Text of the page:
By Neil Smith
Entertainment reporter, BBC News
Director Martin Scorsese explains why it is more important that his films stand the test of time than win awards as he launches his new thriller, Shutter Island.
DiCaprio (r) plays a Marshal probing a disappearance at a lunatic asylum
Three years ago veteran film-maker Martin Scorsese was named best director at the Academy Awards for crime drama The Departed.
For many, it seemed an overdue accolade for the man responsible for such celebrated movies as Mean Streets, Taxi Driver, Raging Bull and GoodFellas.
But while the 67-year-old was happy to be acclaimed by his peers, prizes don't mean much to him in the greater scheme of things.
"It's nice when the films are recognised," he said during a recent visit to London to promote his new psychological thriller Shutter Island.
"But when you're in the thick of battle, you just try to get through it and make something that allows you to say years from now: 'Yes, I directed that film.'
"All I can do is try to do the best work I can," he continued. "I can't think in terms of awards."
Which is maybe for the best, given the way his new film was shunted out of awards contention by US movie studio Paramount.
This psychological drama had been due to open towards the end of the last year, thus making it eligible for this month's Oscars.
At the last minute, though, the decision was made to push back its release date to February in the US and March in the UK.
It has been reported Paramount wanted to use its awards season advertising budget to promote two other movies, Up in the Air and The Lovely Bones.
Shutter Island is the fourth film that Scorsese (l) has made with DiCaprio
Given the latter's failure to impress the Academy's membership, however, many in Hollywood are now questioning the wisdom of that strategy.
If Scorsese or leading man Leonardo DiCaprio feel slighted, though, they did not show it during a visit to Europe to present Shutter Island out of competition at the Venice Film Festival.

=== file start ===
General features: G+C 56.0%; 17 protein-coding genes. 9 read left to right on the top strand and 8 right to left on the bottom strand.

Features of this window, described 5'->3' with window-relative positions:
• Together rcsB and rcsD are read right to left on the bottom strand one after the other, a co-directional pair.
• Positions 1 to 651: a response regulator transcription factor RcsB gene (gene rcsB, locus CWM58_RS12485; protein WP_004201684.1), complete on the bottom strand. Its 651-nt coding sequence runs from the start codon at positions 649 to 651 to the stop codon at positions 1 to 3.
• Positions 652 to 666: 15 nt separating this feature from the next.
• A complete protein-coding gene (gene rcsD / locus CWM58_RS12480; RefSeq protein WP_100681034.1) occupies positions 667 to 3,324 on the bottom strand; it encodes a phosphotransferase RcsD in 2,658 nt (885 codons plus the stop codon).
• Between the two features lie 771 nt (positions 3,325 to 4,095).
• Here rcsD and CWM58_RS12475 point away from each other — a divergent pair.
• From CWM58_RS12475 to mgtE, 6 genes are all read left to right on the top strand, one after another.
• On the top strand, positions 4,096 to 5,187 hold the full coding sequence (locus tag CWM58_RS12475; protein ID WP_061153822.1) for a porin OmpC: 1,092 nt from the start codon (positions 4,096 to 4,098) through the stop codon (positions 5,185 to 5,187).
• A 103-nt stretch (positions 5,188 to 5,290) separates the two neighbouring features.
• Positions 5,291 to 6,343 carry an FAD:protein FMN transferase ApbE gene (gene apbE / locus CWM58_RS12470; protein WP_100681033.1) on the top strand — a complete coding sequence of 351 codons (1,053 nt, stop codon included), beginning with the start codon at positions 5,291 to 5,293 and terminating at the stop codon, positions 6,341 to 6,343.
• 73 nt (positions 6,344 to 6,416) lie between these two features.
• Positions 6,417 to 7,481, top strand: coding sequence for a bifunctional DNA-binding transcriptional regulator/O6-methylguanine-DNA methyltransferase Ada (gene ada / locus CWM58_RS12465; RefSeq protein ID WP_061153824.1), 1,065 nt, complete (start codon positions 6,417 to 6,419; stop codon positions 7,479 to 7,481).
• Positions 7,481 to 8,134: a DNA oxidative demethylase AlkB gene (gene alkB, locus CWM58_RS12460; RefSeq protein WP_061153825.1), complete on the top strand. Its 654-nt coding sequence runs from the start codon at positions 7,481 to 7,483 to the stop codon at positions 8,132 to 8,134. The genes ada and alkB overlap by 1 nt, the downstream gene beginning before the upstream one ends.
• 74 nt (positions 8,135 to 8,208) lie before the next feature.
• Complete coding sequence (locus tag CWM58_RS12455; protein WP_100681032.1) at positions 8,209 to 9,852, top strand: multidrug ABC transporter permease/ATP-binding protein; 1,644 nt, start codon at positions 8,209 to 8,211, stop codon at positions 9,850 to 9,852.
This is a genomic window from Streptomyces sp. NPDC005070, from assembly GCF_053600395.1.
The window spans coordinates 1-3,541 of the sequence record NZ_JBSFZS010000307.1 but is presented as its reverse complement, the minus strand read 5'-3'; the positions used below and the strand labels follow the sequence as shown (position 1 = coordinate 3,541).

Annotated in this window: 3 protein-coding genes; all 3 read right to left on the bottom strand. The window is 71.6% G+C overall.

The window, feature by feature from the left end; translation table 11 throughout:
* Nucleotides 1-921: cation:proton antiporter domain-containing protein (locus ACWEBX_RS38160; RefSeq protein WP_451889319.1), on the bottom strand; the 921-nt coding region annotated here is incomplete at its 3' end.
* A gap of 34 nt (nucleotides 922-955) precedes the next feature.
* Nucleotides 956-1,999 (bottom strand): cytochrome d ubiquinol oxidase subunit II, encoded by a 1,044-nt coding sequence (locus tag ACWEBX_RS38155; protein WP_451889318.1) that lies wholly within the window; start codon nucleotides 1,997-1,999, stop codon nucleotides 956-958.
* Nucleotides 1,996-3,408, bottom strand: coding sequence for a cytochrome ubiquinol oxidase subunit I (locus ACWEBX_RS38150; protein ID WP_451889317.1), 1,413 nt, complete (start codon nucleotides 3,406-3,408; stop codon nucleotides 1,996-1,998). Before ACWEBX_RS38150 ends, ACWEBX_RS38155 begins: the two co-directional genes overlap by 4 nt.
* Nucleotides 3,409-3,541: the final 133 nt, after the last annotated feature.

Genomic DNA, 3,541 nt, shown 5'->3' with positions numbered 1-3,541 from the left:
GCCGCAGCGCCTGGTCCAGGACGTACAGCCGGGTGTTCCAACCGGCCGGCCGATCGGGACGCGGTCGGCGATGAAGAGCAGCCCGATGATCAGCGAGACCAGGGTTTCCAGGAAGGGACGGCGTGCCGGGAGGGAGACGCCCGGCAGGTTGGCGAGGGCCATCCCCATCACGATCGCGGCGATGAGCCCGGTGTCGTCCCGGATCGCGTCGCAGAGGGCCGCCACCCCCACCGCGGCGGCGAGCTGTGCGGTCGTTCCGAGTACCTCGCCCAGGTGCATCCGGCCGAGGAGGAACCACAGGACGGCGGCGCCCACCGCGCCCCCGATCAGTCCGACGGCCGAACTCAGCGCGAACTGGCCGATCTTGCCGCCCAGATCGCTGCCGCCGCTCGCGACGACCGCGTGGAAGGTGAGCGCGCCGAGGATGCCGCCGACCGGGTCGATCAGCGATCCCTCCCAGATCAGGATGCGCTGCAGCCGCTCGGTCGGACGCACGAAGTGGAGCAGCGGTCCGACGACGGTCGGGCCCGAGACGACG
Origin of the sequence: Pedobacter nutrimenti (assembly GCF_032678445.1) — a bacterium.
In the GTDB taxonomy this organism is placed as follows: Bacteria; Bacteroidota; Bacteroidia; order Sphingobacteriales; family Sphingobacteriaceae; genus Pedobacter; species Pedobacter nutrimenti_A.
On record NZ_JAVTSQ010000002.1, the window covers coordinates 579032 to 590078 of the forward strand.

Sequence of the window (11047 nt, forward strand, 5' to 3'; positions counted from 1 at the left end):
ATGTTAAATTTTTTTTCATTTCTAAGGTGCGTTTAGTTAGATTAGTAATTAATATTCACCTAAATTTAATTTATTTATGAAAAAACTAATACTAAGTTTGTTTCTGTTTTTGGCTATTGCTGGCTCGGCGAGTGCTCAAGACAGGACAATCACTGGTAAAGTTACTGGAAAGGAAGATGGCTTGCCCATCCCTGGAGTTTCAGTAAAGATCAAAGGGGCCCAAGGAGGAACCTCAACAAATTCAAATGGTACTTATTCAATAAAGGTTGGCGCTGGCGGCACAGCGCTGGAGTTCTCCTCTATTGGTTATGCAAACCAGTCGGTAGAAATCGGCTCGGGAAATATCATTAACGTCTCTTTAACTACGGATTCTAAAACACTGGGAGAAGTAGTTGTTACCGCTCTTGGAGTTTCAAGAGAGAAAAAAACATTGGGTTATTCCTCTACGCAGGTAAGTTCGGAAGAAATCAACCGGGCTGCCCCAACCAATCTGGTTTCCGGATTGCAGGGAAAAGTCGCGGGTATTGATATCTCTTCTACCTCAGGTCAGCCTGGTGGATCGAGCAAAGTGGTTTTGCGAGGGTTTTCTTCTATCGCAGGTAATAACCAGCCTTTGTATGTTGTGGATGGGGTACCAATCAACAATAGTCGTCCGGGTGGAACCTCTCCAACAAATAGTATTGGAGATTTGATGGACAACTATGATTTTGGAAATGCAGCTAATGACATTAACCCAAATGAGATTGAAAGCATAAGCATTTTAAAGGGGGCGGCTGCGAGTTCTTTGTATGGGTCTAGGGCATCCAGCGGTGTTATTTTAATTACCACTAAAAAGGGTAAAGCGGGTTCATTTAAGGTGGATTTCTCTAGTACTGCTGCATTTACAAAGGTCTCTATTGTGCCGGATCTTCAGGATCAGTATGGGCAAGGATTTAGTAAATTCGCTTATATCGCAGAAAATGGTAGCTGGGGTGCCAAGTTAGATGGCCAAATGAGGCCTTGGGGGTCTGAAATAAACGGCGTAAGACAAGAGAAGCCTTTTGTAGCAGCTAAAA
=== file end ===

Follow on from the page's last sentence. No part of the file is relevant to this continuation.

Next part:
The film's recent success at the US box office, meanwhile, goes some way towards vindicating its release date shift.
Based on the novel by Dennis Lehane, Shutter Island marks DiCaprio's fourth collaboration with Scorsese after Gangs of New York, The Aviator and The Departed.
That close relationship proved essential for the actor when it came to probing the film's intense subject material.
Set in 1954, it sees DiCaprio play a US Marshal investigating a patient's disappearance from an off-shore hospital for the criminally insane.
Once there, though, his character Teddy Daniels makes some startling discoveries which make him question his own hold on reality.
"I'm glad I got to do this character and this film with Marty," says DiCaprio. "It's great to have a guide or a mentor when you're making yourself vulnerable.
"You need somebody there who will drive you as an actor who you can trust in a situation like that.
"We kept pushing Teddy to darker and darker places during the course of the film, and I think it was surprising for both of us at times.
Sir Ben Kingsley and Michelle Williams co-star in the psychological thriller
"There were quite a lot of emotional extremes, and it's hard for those things not to rub off on you."
Sir Ben Kingsley, who appears in the film as one of the titular asylum's head doctors, was no less delighted to be working with such a cinema institution.
"It was an absolute thrill when he called me at my house," the 66-year-old told the BBC News website. "I couldn't believe my good fortune."
An unexpected bonus of making the film, though, was the chance to share the passion of one of the movie world's most dedicated cineastes.
"Marty is a very contagious individual," says the actor. "You share his enthusiasm and benefit from his energy.
"His work is astonishing and comes from a profound love of cinema and an understanding of what it can do.
"He has saved so much of our cinema heritage for us and campaigned for all kinds of work to be re-recognised and re-appreciated."
Shutter Island is out in the UK on 12 March.